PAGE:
Detroit has become the largest American city to declare bankruptcy. People who spend any time there grow accustomed to hearing the words "used to be," says Heidi Ewing, co-director of "Detropia," a documentary about the Michigan city and its uncertain future. An aerial view, circa 1950, of the old Tiger Stadium and the downtown skyline shows the Motor City in all its former glory. The American automobile industry has been centered in Detroit. Rows of these behemoths in a city parking lot around 1960 show the industry at its height.
Music also played an important role in the success of Detroit, where Motown Records was headquartered in the 1960s. Here Stevie Wonder, left, and Marvin Gaye record in a Motown studio in Detroit in 1965.
A mother gives her child advice during a boxcar race in Livonia, Michigan, a Detroit suburb, circa 1955. The move to the suburbs accelerated, especially after rioting that devastated Detroit in 1967.
Downtown Detroit is full of people on a rainy afternoon circa 1955. Looking at old photos of the Motor City, Ewing says she always was a bit envious of the city life that eluded her and her siblings who grew up in the suburbs.
Tugboats race on the Detroit River in 1954.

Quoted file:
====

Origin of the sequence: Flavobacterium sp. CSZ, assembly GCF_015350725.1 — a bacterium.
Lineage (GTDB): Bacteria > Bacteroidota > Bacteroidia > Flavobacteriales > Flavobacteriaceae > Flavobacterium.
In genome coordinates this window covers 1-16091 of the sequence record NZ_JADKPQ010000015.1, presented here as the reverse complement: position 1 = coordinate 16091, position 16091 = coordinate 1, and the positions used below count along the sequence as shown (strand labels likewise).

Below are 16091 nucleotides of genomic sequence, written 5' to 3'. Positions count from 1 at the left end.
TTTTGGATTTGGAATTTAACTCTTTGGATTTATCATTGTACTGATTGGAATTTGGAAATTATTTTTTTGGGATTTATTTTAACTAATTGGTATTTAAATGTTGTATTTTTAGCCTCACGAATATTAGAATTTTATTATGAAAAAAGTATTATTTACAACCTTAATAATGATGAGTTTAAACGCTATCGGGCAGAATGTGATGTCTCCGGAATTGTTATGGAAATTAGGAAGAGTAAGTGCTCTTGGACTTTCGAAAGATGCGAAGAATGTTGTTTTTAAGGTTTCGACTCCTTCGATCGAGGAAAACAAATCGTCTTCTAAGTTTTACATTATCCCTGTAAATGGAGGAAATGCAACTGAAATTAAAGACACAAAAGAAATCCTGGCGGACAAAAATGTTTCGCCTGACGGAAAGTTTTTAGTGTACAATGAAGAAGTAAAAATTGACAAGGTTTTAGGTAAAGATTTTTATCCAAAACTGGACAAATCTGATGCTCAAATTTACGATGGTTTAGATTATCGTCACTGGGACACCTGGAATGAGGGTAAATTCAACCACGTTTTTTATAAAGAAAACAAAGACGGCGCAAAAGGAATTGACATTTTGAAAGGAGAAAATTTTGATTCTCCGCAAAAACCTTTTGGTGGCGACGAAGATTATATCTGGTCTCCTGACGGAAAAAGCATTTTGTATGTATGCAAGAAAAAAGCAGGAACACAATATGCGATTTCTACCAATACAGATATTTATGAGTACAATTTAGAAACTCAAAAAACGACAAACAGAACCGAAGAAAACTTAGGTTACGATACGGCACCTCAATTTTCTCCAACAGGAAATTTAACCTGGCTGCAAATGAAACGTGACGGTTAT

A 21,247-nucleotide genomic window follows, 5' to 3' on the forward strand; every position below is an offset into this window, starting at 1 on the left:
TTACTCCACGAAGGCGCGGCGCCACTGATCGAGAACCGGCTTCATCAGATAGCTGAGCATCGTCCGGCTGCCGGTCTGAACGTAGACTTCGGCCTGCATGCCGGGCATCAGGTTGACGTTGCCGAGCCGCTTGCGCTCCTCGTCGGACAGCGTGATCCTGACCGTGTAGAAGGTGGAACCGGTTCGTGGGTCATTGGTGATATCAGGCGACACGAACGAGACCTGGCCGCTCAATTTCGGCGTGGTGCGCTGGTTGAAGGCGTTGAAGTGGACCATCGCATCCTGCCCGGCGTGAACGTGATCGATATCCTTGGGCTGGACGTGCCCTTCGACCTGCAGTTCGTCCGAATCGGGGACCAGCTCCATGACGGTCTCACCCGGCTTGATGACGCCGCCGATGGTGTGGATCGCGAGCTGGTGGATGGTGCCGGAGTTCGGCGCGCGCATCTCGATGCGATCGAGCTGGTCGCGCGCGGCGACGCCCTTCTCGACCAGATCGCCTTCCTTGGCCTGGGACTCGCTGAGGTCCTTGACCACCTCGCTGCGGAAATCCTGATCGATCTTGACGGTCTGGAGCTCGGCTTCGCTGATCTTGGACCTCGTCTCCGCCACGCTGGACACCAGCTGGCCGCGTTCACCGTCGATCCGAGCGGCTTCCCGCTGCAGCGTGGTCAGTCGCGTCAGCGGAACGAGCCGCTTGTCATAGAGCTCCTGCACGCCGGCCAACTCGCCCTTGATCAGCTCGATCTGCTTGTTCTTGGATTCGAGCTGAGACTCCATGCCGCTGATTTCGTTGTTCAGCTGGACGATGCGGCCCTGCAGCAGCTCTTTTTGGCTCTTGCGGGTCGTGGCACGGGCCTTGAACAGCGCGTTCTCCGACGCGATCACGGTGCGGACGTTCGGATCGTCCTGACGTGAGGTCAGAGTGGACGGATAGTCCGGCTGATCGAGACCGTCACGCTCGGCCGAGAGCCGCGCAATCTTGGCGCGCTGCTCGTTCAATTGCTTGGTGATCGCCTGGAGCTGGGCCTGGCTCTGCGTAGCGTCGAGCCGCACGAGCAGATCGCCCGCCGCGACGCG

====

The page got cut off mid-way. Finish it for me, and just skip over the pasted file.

Pete Babando, left, and Harry Lumley of the Detroit Red Wings celebrate in the locker room with the Stanley Cup after defeating the New York Rangers in the 1950 Stanley Cup finals in Detroit.

HIDE CAPTION
Detroit, the glory daysDetroit, the glory daysDetroit, the glory daysDetroit, the glory daysDetroit, the glory daysDetroit, the glory daysDetroit, the glory days<<< 1 2 3 4 5 6 7 >>>STORY HIGHLIGHTS
Heidi Ewing: People in Detroit always talk about how pretty, how lively, things used to be
Ewing grew up in suburbs, but she loved the snapshots of her parents in 1960s Detroit
She wanted to film the "comeback city," but found desperate people on the margins
Ewing decided to turn camera on the folks who stayed to bring Detroit back to its vibrant past
Editor's note: Heidi Ewing is an Academy Award-nominated filmmaker, the owner of Loki Films and the co-director of "Detropia," a new documentary about Detroit and its uncertain future. She is from Metro Detroit and lives in New York. On Twitter, follow Ewing @HeidiLoki and "Detropia" @detropiathefilm.

(CNN) -- "This block used to be full of pretty little houses with well-kept yards." When you spend any time in the newly bankrupt Detroit, you get very accustomed to hearing the words "used to be."

It's a phrase often uttered by the old-timer looking fly in the red suit and crocodile shoes, who may actually remember when Detroit was the pinnacle of industry. But it's also said liberally by young men and women who have been hearing about Detroit's good old days from their parents and grandparents. The thing is, when you are in or around Detroit for awhile, "used to be" seeps into your brain through osmosis -- a simultaneously fuzzy and vivid collective memory that makes the Motor City the most nostalgic place in America.


A snowy evening in Detroit